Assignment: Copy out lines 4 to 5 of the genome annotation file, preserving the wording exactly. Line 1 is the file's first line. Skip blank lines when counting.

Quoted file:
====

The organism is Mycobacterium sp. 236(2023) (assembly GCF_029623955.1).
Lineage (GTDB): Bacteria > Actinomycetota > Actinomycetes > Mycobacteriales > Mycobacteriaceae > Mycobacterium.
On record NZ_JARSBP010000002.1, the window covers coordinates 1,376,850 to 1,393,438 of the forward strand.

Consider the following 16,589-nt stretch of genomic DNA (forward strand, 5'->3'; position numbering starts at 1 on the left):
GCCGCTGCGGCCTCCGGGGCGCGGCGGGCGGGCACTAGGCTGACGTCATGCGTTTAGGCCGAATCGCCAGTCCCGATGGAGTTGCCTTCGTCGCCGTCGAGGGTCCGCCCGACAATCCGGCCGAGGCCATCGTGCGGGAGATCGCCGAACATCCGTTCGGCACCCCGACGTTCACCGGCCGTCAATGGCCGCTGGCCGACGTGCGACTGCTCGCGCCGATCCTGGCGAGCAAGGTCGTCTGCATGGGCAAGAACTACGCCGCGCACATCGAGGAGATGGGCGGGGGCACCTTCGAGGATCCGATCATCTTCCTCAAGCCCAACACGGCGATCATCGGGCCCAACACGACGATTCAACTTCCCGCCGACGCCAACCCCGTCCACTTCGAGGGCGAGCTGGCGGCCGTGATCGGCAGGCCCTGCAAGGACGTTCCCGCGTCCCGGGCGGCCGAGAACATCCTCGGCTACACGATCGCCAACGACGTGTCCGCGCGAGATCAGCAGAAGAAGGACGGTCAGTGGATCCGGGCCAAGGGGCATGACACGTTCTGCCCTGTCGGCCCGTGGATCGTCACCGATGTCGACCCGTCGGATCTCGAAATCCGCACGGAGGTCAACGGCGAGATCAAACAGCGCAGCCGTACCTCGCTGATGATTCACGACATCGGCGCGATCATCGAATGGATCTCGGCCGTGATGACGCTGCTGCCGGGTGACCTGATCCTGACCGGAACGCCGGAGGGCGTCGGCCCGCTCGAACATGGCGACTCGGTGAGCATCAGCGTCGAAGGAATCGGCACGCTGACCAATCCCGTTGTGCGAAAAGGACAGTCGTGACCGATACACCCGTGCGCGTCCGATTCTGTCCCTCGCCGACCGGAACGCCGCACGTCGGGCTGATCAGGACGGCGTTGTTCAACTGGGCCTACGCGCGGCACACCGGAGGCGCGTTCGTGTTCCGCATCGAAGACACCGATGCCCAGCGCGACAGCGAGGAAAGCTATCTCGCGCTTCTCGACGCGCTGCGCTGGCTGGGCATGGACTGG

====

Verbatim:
Consider the following 16,589-nt stretch of genomic DNA (forward strand, 5'->3'; position numbering starts at 1 on the left):
GCCGCTGCGGCCTCCGGGGCGCGGCGGGCGGGCACTAGGCTGACGTCATGCGTTTAGGCCGAATCGCCAGTCCCGATGGAGTTGCCTTCGTCGCCGTCGAGGGTCCGCCCGACAATCCGGCCGAGGCCATCGTGCGGGAGATCGCCGAACATCCGTTCGGCACCCCGACGTTCACCGGCCGTCAATGGCCGCTGGCCGACGTGCGACTGCTCGCGCCGATCCTGGCGAGCAAGGTCGTCTGCATGGGCAAGAACTACGCCGCGCACATCGAGGAGATGGGCGGGGGCACCTTCGAGGATCCGATCATCTTCCTCAAGCCCAACACGGCGATCATCGGGCCCAACACGACGATTCAACTTCCCGCCGACGCCAACCCCGTCCACTTCGAGGGCGAGCTGGCGGCCGTGATCGGCAGGCCCTGCAAGGACGTTCCCGCGTCCCGGGCGGCCGAGAACATCCTCGGCTACACGATCGCCAACGACGTGTCCGCGCGAGATCAGCAGAAGAAGGACGGTCAGTGGATCCGGGCCAAGGGGCATGACACGTTCTGCCCTGTCGGCCCGTGGATCGTCACCGATGTCGACCCGTCGGATCTCGAAATCCGCACGGAGGTCAACGGCGAGATCAAACAGCGCAGCCGTACCTCGCTGATGATTCACGACATCGGCGCGATCATCGAATGGATCTCGGCCGTGATGACGCTGCTGCCGGGTGACCTGATCCTGACCGGAACGCCGGAGGGCGTCGGCCCGCTCGAACATGGCGACTCGGTGAGCATCAGCGTCGAAGGAATCGGCACGCTGACCAATCCCGTTGTGCGAAAAGGACAGTCGTGACCGATACACCCGTGCGCGTCCGATTCTGTCCCTCGCCGACCGGAACGCCGCACGTCGGGCTGATCAGGACGGCGTTGTTCAACTGGGCCTACGCGCGGCACACCGGAGGCGCGTTCGTGTTCCGCATCGAAGACACCGATGCCCAGCGCGACAGCGAGGAAAGCTATCTCGCGCTTCTCGACGCGCTGCGCTGGCTGGGCATGGACTGG